Jewish man released from administrative detention

Court went against recommendation of security officials.

Handcuffs [Illustrative] (photo credit: INIMAGE)
Handcuffs [Illustrative]
(photo credit: INIMAGE)
A Jewish settler has been released from administrative house arrest, in a rare decision opposed by the IDF and which went beyond its normal framework of dealing solely with Palestinian cases.
The decision by Col. Netanel Benishu, president of the Military Appellate Court for Judea and Samaria, was handed down on Sunday, but was announced only on Thursday by the right-wing NGO Honenu.
Yet Benishu’s decision was mixed. Even as he struck down the arrest restrictions, he upheld an IDF restraining order obligating the Adei Ad settler, whose name is under gag order, to stay in Karnei Shomron and restricted him from traveling to most West Bank areas and within the Green Line.
The order also still bars him from communicating with a list of other right-wing activists.
In his ruling, Benishu explained that classified intelligence he reviewed showed that the man still is a sufficient danger to public order in the West Bank to justify the restraining order on travel and on his communications.
At the same time, he contradicted the defense establishment’s estimate that the danger the man presented is sufficient to justify continued administrative house arrest.
The courts almost always defer to the security establishment on issues involving administrative detention and related orders.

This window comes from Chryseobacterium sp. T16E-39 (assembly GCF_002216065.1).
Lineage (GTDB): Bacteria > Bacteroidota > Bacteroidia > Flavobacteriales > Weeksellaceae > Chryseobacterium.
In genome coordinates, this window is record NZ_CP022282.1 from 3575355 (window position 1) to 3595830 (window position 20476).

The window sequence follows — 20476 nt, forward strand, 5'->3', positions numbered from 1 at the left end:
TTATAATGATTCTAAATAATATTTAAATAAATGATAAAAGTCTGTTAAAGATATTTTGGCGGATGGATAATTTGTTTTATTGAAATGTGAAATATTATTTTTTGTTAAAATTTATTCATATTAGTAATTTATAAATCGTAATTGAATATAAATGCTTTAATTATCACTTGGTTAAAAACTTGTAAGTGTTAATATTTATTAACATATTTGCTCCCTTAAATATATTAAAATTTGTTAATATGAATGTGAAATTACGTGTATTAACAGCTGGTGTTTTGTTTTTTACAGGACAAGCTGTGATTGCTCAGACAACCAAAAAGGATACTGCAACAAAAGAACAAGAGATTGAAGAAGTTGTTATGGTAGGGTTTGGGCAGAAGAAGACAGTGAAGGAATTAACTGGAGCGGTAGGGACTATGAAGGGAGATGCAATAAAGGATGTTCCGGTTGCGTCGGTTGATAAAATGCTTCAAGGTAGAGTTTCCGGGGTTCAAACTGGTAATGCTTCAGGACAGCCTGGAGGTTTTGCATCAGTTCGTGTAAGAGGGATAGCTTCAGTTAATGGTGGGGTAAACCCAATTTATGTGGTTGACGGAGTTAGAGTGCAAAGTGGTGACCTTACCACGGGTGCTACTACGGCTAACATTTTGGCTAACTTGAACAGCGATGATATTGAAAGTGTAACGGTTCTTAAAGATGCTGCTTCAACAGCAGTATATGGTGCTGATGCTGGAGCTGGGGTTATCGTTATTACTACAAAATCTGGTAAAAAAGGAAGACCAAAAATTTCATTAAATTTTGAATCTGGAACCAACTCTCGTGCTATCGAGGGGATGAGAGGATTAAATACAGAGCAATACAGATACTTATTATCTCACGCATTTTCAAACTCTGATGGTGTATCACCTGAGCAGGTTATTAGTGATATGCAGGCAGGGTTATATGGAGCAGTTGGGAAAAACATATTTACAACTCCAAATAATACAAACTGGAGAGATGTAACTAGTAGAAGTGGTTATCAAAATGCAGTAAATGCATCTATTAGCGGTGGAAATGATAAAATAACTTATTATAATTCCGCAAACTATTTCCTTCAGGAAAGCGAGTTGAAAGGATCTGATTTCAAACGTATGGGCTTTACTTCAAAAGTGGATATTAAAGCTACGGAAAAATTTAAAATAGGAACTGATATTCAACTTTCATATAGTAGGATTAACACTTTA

Honenu said that in the last decade there were only two cases in which an IDF courts canceled administrative orders. In one case, the court ruled that the danger presented by the detainee was criminal and not ideological- nationalistic.
In the other case, the courts canceled the order, but the High Court of Justice restored it on appeal.
It is also extremely rare that the courts handle any cases related to Jews. Legally, Jews living in the West Bank are subject to military jurisdiction just as Palestinians are, but in practice all attorneys-general have ordered that criminal cases against them be brought in Israeli civilian courts.
The exception is that the courts do occasionally get involved when military orders are issued against right-wing activists.
Honenu lawyer Menashe Yaado responded, “The decision reveals that the OC Central Command is quick on the trigger for administrative orders. We are happy that the court canceled the house arrest order... in which my client sat for two months...
along with his wife and baby boy, exposed to intensive and harmful police inspections.”
He added, “I hope that the OC Central Command internalizes the message and ceases causing illegal harm to citizens’ rights.”